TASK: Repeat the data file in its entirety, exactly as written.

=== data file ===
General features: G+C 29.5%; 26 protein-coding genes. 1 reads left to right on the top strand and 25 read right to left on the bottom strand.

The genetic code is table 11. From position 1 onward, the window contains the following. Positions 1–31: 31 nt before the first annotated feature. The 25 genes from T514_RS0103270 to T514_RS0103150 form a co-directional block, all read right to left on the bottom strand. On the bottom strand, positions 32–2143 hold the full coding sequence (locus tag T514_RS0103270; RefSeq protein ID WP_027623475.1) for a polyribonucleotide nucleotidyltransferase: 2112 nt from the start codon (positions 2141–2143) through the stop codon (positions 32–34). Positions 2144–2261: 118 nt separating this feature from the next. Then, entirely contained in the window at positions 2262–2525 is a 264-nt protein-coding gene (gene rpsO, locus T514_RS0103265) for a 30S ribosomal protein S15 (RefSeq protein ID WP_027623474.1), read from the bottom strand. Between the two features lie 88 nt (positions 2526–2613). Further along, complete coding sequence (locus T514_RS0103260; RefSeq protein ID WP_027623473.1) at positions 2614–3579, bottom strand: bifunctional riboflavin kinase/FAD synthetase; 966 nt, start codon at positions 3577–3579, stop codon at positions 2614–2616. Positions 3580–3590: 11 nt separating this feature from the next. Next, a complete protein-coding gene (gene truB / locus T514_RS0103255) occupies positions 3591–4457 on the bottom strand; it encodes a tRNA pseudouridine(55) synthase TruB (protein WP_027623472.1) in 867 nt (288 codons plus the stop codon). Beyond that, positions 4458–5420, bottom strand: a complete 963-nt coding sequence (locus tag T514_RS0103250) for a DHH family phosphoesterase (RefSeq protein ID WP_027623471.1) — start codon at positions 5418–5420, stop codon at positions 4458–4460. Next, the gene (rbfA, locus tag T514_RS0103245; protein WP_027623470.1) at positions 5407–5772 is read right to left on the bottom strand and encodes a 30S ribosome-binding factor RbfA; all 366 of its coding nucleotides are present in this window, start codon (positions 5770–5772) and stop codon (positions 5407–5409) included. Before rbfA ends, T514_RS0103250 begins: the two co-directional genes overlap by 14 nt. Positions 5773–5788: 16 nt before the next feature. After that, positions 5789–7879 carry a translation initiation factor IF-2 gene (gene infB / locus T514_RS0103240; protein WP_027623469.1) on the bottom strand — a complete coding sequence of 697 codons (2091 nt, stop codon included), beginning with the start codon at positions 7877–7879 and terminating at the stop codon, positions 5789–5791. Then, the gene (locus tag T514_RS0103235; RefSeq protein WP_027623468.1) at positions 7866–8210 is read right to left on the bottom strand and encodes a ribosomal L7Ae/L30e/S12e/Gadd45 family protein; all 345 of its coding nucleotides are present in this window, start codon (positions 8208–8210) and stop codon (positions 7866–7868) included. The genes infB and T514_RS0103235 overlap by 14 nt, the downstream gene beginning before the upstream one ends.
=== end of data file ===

General features: G+C 29.5%; 26 protein-coding genes. 1 reads left to right on the top strand and 25 read right to left on the bottom strand.

The genetic code is table 11. From position 1 onward, the window contains the following. Positions 1–31: 31 nt before the first annotated feature. The 25 genes from T514_RS0103270 to T514_RS0103150 form a co-directional block, all read right to left on the bottom strand. On the bottom strand, positions 32–2143 hold the full coding sequence (locus tag T514_RS0103270; RefSeq protein ID WP_027623475.1) for a polyribonucleotide nucleotidyltransferase: 2112 nt from the start codon (positions 2141–2143) through the stop codon (positions 32–34). Positions 2144–2261: 118 nt separating this feature from the next. Then, entirely contained in the window at positions 2262–2525 is a 264-nt protein-coding gene (gene rpsO, locus T514_RS0103265) for a 30S ribosomal protein S15 (RefSeq protein ID WP_027623474.1), read from the bottom strand. Between the two features lie 88 nt (positions 2526–2613). Further along, complete coding sequence (locus T514_RS0103260; RefSeq protein ID WP_027623473.1) at positions 2614–3579, bottom strand: bifunctional riboflavin kinase/FAD synthetase; 966 nt, start codon at positions 3577–3579, stop codon at positions 2614–2616. Positions 3580–3590: 11 nt separating this feature from the next. Next, a complete protein-coding gene (gene truB / locus T514_RS0103255) occupies positions 3591–4457 on the bottom strand; it encodes a tRNA pseudouridine(55) synthase TruB (protein WP_027623472.1) in 867 nt (288 codons plus the stop codon). Beyond that, positions 4458–5420, bottom strand: a complete 963-nt coding sequence (locus tag T514_RS0103250) for a DHH family phosphoesterase (RefSeq protein ID WP_027623471.1) — start codon at positions 5418–5420, stop codon at positions 4458–4460. Next, the gene (rbfA, locus tag T514_RS0103245; protein WP_027623470.1) at positions 5407–5772 is read right to left on the bottom strand and encodes a 30S ribosome-binding factor RbfA; all 366 of its coding nucleotides are present in this window, start codon (positions 5770–5772) and stop codon (positions 5407–5409) included. Before rbfA ends, T514_RS0103250 begins: the two co-directional genes overlap by 14 nt. Positions 5773–5788: 16 nt before the next feature. After that, positions 5789–7879 carry a translation initiation factor IF-2 gene (gene infB / locus T514_RS0103240; protein WP_027623469.1) on the bottom strand — a complete coding sequence of 697 codons (2091 nt, stop codon included), beginning with the start codon at positions 7877–7879 and terminating at the stop codon, positions 5789–5791. Then, the gene (locus tag T514_RS0103235; RefSeq protein WP_027623468.1) at positions 7866–8210 is read right to left on the bottom strand and encodes a ribosomal L7Ae/L30e/S12e/Gadd45 family protein; all 345 of its coding nucleotides are present in this window, start codon (positions 8208–8210) and stop codon (positions 7866–7868) included. The genes infB and T514_RS0103235 overlap by 14 nt, the downstream gene beginning before the upstream one ends.